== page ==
However the creek is broken and whomever breaks it, it begins with a narrow trench that leads to the ocean.  This gets the river flowing.  As the process starts you can hardly imagine roaring rapids.  It takes about an hour to an hour and a half to complete the process of emptying out into the ocean.  Those looking forward to riding or photographing the waves created by the outflow of the creek and movement of sand assist the river in going from a trickle to a pretty mean flow of water into the ocean at Aliso Beach. As it gets going, the rushing water cuts through the sand and releases 500 cubic feet of water when it is flowing at its strongest point.  The outflow cuts into the sand banks on each side of it, collapsing portions of the banks as it flows through over and over.  The erosion that takes place, depending on the size of the backed up pool and the distance it requires to get to the ocean can leave 6-8 foot sand walls on each side of an emptied out Aliso Creek.

Aliso Beach Bodyboarding, Aliso Beach Bodyboarder, Bodyboarding New Years Day, Bodyboarding

Aliso Beach Wave after the Aliso Creek Process has finished.  The waves are almost perfect!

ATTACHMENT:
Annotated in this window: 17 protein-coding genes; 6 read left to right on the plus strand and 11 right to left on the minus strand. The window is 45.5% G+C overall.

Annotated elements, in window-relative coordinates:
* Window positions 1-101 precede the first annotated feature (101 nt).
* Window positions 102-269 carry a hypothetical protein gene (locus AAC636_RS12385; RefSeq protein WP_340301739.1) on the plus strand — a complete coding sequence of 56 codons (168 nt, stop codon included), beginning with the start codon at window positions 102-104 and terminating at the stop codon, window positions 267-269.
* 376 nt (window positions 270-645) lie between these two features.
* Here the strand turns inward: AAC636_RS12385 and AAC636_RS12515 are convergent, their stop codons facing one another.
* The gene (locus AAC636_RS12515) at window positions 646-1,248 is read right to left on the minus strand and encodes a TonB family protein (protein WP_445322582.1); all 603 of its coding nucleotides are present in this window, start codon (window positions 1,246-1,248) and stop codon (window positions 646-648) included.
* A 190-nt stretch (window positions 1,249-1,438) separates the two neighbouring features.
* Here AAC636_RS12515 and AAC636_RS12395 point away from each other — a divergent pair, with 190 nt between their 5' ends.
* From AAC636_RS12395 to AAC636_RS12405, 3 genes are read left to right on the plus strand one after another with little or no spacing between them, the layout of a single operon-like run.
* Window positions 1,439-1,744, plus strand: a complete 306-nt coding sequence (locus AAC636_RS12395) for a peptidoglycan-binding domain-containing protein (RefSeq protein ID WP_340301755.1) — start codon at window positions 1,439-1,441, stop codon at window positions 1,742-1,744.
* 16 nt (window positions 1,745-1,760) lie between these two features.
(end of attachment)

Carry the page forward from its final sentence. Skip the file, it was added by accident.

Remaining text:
As a spectator it can be quite dangerous.  The spectacle of a river charging into the ocean in Laguna Beach is quite the draw.  It attracts tourists, families, kids and beach visitors who do not understand the dangers.  Lining the walls of the river as it flows, people are forced to back up as the river chewing through the soft beach sands produces cracks in the flat portion of sand above the banks that signal a collapse of the sand wall along the crack.  Numerous times in the last few weeks I saw kids almost get taken into the river with collapsing sand.  Between the little brat that was trying to help the river by knocking walls of sand down with her feet and the dad who had a hold of his little boy as he did the same, I would say that ignorant people simply do not understand the dangers.  What pisses me off is that it won’t be them that dives into the water to save them.  It will most certainly be one of the wave riding and surf photography crew that frequents Aliso Beach and is knowledgeable about the dangers.  If the parents through themselves in we would probably have an even bigger problem with the need to rescue them too!  Standing above the river the other day, not only did it crack but the sand beneath me shifted so violently that it felt like a tremor beneath my feet.  It even made a noise.

When the creek has given all that it can to the ocean, the hope is that it created a sand bar that is happy to deliver perfect waves.  It doesn’t always work but it pretty consistently makes magic, but not until the water goes through the Aliso Creek Process.